Friday, November 24, 2017

Etiquette, New York Times Version

Despite appearances, some advice columnists offer good, solid, sensible advice. In the interest of positive thinking, and before I write a post about one of the columnists from New York Magazine, I will offer a few words about Philip Galanes who writes the etiquette column at the New York Times.

Galanes is consistently thoughtful… which is the most you have a right to expect from a columnist. In yesterday’s column he answered four letters. Take a look, and think to yourself whether you agree with his answers.

First letter:

I recently switched jobs and have been training to use a complicated new computer system. The young woman helping me is terrific: kind, innovative and bright. While training, I learned that she was a teen mom and lifted herself from difficult circumstances. She is interviewing very soon for a better position in the company. But I’ve noticed that her grammar is occasionally poor, and I fear it may hold her back. Could I say something to her? She’s never asked for my advice, but we’ve talked about our desire for advancement.

First response, abbreviated:

Assuming “interviewing very soon” means … well, very soon, I picture an interaction like so: “Denise, you’re terrific, but your grammar stinks. Now, get into that interview room and knock ’em dead!” You have just enough time to destabilize her, but not enough to teach her subject-verb agreement. Let’s try a different tack.

Write to the human-resources department, or whomever your co-worker is interviewing with, and praise her to the heavens. If she’s the Stephen Sondheim of computer trainers, let the gods of advancement know. Be specific about her ingenuity and underscore her drive to grow. (But leave out the “teen mom” business; she probably told you that in friendly confidence.)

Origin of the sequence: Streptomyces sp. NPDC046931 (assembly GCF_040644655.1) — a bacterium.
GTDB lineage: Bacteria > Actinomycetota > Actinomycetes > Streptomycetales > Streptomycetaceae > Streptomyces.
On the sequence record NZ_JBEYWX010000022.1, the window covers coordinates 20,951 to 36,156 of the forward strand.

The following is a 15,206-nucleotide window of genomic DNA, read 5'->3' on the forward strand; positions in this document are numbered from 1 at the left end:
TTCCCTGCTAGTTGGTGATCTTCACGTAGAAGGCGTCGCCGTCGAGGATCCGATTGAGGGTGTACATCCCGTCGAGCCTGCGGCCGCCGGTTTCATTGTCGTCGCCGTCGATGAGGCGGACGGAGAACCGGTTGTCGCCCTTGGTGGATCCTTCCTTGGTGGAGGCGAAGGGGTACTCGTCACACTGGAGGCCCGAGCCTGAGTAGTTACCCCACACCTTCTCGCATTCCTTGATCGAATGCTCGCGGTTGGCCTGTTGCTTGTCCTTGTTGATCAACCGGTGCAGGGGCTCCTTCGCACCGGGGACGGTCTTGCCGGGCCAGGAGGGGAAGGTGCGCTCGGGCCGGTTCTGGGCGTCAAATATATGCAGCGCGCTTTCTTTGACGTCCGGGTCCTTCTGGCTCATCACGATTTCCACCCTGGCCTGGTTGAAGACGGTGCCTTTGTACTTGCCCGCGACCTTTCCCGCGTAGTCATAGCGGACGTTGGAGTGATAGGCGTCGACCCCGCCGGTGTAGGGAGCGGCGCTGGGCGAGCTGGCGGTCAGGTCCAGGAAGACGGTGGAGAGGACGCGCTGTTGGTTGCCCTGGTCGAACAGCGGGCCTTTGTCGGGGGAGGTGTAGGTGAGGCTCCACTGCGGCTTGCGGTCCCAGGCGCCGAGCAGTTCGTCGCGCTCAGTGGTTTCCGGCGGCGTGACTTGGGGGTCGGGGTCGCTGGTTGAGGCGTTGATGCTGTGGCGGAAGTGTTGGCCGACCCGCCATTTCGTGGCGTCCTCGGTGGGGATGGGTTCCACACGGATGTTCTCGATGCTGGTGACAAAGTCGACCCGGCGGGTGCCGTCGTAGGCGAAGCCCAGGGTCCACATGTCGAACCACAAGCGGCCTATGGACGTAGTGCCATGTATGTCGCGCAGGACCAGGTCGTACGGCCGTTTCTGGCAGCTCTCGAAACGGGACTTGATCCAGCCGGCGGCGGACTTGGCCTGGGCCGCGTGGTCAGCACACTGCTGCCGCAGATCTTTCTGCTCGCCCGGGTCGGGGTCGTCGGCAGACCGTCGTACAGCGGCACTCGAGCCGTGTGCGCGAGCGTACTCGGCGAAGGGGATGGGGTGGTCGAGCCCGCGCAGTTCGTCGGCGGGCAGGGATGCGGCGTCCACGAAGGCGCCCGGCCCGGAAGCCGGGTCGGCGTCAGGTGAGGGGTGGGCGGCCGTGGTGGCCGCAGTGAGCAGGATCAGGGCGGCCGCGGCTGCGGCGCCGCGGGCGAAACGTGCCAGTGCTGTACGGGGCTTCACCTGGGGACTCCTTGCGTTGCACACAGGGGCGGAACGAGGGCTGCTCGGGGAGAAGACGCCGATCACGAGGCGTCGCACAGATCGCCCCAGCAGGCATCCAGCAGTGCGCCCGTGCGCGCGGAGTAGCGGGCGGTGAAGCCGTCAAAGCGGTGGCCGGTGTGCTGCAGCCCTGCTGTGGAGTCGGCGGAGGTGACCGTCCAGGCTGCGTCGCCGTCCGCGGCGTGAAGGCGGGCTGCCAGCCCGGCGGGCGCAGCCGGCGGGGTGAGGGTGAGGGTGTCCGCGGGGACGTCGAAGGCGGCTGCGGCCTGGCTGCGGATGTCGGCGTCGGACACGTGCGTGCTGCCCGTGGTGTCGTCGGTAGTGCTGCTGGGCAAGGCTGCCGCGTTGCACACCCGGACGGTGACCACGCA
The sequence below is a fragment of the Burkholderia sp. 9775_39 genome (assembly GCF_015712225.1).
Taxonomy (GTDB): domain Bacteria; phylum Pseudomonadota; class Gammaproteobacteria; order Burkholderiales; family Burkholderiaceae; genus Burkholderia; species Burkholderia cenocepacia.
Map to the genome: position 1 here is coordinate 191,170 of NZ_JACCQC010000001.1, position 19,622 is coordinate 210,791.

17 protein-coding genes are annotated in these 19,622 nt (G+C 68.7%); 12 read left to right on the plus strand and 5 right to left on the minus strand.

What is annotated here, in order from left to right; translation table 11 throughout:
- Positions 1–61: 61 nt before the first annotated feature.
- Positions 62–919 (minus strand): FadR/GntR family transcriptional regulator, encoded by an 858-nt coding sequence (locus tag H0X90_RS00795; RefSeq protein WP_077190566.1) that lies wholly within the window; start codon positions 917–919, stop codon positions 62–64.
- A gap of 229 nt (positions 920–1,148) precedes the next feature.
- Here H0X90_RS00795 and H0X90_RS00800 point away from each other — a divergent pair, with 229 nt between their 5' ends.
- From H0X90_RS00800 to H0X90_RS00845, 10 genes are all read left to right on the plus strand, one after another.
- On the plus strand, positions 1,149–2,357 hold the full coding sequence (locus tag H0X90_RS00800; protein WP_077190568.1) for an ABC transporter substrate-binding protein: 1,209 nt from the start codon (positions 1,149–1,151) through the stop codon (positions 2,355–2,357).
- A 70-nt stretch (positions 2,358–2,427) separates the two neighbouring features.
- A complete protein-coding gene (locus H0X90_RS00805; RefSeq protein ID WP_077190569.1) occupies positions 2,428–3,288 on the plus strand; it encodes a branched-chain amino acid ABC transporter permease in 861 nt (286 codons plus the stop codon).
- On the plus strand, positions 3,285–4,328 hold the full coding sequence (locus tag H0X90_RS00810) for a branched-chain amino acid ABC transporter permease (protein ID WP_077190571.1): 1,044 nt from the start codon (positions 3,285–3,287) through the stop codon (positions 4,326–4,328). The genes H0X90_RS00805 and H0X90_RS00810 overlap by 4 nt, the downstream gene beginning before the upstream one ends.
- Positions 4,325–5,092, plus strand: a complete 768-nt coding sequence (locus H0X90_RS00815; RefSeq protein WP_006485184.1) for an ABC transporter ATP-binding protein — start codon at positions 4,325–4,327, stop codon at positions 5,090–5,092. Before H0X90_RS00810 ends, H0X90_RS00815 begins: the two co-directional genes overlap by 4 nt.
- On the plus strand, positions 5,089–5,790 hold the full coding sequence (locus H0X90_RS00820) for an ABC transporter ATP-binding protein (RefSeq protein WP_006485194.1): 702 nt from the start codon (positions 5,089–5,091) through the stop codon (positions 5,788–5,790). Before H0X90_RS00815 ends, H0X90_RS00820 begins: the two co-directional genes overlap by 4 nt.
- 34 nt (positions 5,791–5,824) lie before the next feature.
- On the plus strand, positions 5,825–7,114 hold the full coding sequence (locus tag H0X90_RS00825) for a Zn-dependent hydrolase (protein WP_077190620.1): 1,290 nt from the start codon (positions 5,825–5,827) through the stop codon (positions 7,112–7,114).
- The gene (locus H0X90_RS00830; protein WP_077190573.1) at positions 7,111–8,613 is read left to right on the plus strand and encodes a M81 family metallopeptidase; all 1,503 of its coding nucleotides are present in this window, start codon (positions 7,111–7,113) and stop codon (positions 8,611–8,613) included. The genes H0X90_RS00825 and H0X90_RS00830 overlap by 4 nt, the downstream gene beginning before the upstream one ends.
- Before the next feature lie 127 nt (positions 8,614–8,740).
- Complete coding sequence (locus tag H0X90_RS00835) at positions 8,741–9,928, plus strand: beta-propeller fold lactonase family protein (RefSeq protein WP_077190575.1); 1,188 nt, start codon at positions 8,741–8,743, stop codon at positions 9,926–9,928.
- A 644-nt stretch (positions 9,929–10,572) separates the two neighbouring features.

Sounds good to me… right on the money. By the way, some people do fail to get jobs because of their bad grammar. One imagines the schools do not teach grammar any more… so we know who to blame. If they did their first lesson should be to explain that if you use the common locution “I seen” you sound illiterate.

Second letter:

I am a gay guy who rarely uses hookup apps. So I was pretty shocked when my sister’s boyfriend turned up at my place via Scruff. Our faces are sort of hidden in our profiles. He begged me not to tell my sister. I want to be straight with her, but I’d hate to “out” someone. What do you think?

Second response:

One word for you, Jay: sister! Of course you’re going to tell her. Sharing the same womb trumps the shaded complexity of outing. And you are not going to date this guy, either …

Of course means of course. Points to Galanes. If you imagined for an instant that he should keep the secret, you get three demerits.

Third letter:

I am an avid gardener and keep our small yard in top shape. I find it soothing after my busy weeks as a high school teacher and dad to two young girls. Our neighbor knocked on our door and asked me not to use the leaf blower on Sundays. He said it is his only day to rest and doesn’t want to hear my “noise pollution.” I was taken aback but told him I would think about it. Outrageous, right?

Third response:

Before we get to your loathsome leaf blower, let me pay you a sincere compliment: If more people responded as you did (“Let me think about it”) when they felt aggravated by the demands of others, civility would increase exponentially. Just take a beat and respond later when you’re cooler headed. Well done, Robert!

Again, a good piece of advice. Think before you abandon impulse control. Spontaneity is overrated. I know nothing about the noise levels of leaf blowers, but I heartily endorse the Galanes view: namely, that we will enhance societal civility if we pause before saying something stupid. At a time when everyone thinks that there is some special virtue in saying No, the truth remains that the civil response is: Let me think about it.

Fourth letter: